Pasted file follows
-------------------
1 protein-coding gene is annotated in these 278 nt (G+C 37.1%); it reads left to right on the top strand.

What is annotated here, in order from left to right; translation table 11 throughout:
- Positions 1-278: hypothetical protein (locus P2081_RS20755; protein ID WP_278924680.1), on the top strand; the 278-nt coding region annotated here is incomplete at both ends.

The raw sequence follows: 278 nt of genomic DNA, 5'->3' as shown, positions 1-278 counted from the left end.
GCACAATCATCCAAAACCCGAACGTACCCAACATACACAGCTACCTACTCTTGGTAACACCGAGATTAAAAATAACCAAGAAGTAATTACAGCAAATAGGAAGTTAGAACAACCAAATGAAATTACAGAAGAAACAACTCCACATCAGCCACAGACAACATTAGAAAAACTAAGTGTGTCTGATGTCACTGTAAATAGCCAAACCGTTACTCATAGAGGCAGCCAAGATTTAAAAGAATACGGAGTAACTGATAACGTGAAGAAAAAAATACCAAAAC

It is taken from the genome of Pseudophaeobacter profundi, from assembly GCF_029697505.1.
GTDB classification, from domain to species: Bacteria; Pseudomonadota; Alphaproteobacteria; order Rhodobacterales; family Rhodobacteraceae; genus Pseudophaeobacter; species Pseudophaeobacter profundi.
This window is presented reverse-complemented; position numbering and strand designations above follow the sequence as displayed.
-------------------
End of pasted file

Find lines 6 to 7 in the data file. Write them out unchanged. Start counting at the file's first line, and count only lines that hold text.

It is taken from the genome of Pseudophaeobacter profundi, from assembly GCF_029697505.1.
GTDB classification, from domain to species: Bacteria; Pseudomonadota; Alphaproteobacteria; order Rhodobacterales; family Rhodobacteraceae; genus Pseudophaeobacter; species Pseudophaeobacter profundi.